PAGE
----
Beautiful Monster in my room

Very few movies scare me. Books are another story; some of them can terrify me. Jared S. Anderson’s Beautiful Monster gave me a whole new level of horror, and I think I hate him for it. Well, just a little.

Name of author: Formerly Jared S. Anderson … currently known as Alistair Cross

  1. Last book you released: Beautiful Monster
  2. Next book you plan on releasing: The White Room (working title)
  3. Biggest thrill about writing or publishing so far: In writing, the best part for me is when I realize I’ve written something good. Once in a while, you read something you’ve written, and you get wrapped up in the story enough that you forget you wrote it, and just want to keep reading. That doesn’t happen often, but when it does, it makes you realize you’re doing what you were born to do. In publishing, I’d say the biggest thrill has been being picked up by Damnation Books. As a fan of the books Damnation publishes, getting accepted as one of their authors was the greatest school-girl-screaming, hand-clapping, and embarrassingly-over-the-top display of giddy ridiculousness I’ve probably ever indulged in. The staff has been wonderful, and I couldn’t be more pleased with the work they’ve done for Beautiful Monster. I’m especially grateful to Kim Richards, Erin Lale, and Dawne Dominque for their work and support.  The VERY best part, though, is meeting my heroes. I hope I never lose the thrill of receiving a text or an e-mail from someone whose books I read and loved ten years ago. The old adage says you should never meet your heroes for fear of disappointment. I don’t believe in that. Few of my heroes have disappointed.
  4. Biggest letdown in writing or publishing overall: The constant sense of failure. It’s been said that there are no easy roads to success, and I believe this is true. I got serious about writing in 2005. Since then, it’s been one failure after another, with just enough small successes along the way to keep me going. But I’m not complaining. These failures build character, thicken the skin, and prepare you for the world of writing, which can be truly cruel. If I hadn’t gone through this, I’m not sure I would know I was following the right path. I’ve never worked for anything as hard as I did for this, and that I was willing to keep at it says to me that I’m tough enough for it. I proved something to myself. Resistance and rejection are the most telling (and painful) ways of making sure you’re serious about something. They also make you better at your craft. And I don’t know if you ever reach a point where you feel like a success—but maybe this is a good thing. Maybe this makes you better.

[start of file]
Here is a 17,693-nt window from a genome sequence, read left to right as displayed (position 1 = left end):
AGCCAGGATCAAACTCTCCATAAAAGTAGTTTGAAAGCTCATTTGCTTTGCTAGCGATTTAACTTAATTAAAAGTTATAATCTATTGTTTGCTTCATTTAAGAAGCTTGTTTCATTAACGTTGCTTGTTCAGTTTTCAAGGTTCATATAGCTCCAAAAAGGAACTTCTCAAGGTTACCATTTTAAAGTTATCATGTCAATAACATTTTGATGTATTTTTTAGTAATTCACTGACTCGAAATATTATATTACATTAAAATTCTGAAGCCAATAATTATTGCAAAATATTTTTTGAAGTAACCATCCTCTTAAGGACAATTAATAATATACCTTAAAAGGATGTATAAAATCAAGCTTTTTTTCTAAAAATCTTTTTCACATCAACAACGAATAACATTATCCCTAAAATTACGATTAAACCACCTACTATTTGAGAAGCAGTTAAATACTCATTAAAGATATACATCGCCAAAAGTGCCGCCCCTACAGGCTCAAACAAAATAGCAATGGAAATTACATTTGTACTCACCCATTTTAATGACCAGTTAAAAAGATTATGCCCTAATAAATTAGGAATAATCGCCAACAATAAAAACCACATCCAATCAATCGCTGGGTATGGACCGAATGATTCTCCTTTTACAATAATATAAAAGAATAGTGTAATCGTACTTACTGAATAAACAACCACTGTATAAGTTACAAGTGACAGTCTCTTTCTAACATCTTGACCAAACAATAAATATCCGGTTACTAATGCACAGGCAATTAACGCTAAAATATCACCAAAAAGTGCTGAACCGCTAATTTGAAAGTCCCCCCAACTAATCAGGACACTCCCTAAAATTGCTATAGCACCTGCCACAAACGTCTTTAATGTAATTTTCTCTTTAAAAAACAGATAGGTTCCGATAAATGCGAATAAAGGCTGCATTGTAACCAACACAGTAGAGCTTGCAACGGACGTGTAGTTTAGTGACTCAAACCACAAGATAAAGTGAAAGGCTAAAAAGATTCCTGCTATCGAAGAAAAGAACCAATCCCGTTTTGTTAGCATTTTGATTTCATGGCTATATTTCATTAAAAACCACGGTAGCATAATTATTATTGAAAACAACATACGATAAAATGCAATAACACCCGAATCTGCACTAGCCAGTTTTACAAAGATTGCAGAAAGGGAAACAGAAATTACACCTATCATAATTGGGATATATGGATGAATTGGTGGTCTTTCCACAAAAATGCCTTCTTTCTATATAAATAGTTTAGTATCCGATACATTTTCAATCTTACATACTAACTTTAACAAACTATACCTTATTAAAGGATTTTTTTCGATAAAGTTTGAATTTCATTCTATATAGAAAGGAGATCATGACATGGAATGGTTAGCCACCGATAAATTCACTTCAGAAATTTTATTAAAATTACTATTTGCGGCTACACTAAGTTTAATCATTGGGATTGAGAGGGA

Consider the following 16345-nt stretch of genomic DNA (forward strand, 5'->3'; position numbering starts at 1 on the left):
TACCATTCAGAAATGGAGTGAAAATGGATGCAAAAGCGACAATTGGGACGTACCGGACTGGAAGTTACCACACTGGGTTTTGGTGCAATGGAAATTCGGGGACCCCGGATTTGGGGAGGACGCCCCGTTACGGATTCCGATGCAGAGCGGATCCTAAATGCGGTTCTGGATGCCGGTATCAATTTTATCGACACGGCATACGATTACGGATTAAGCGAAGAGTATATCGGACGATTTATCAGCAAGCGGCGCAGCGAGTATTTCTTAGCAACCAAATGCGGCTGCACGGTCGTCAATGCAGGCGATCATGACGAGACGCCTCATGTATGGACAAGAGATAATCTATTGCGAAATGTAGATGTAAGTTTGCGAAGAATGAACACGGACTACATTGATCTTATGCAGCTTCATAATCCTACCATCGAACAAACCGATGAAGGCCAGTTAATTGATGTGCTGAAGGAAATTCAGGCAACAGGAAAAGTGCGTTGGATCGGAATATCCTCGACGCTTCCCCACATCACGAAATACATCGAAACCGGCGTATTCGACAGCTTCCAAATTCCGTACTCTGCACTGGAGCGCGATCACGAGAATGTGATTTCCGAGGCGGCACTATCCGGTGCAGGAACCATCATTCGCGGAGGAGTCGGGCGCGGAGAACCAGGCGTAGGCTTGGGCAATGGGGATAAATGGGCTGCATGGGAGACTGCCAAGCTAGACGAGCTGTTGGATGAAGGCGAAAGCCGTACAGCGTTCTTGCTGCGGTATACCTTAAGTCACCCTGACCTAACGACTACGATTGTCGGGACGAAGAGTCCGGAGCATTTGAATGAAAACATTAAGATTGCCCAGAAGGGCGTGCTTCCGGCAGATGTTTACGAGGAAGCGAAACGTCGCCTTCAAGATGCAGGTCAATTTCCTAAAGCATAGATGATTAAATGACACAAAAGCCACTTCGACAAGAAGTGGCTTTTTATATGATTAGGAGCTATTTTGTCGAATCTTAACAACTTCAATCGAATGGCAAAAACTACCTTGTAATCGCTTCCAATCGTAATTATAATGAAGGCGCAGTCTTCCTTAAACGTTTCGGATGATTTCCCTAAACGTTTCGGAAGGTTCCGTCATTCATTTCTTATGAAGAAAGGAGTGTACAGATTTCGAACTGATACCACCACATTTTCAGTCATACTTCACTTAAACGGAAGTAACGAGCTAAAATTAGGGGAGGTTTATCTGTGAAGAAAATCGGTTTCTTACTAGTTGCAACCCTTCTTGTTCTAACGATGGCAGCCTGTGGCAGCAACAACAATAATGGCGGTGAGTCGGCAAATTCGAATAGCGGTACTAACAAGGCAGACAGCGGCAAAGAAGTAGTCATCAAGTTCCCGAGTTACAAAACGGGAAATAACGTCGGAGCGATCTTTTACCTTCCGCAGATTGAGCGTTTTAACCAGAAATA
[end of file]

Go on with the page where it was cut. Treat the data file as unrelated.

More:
5. Thing you are most excited about: There is a project on the horizon that I am stoked about. Unfortunately, I can’t really say anything about it at this point, except…wow…dream come true.
  6. Thing that scares you the most: Leading a normal life.
  7. One thing you like the most about the last thing you wrote: I think I captured the atmosphere, and I even felt some sympathy for the character, who’s going through some serious hell right now. Little does she know, it ain’t gonna get any better for her…
  8. One thing you like the least about the last thing you read: The last thing I read (besides your last question) was the face of my iPod. I don’t know how Lita Ford got on there, but she’s gotta go. I say this every time she comes on, yet I never get around to deleting it.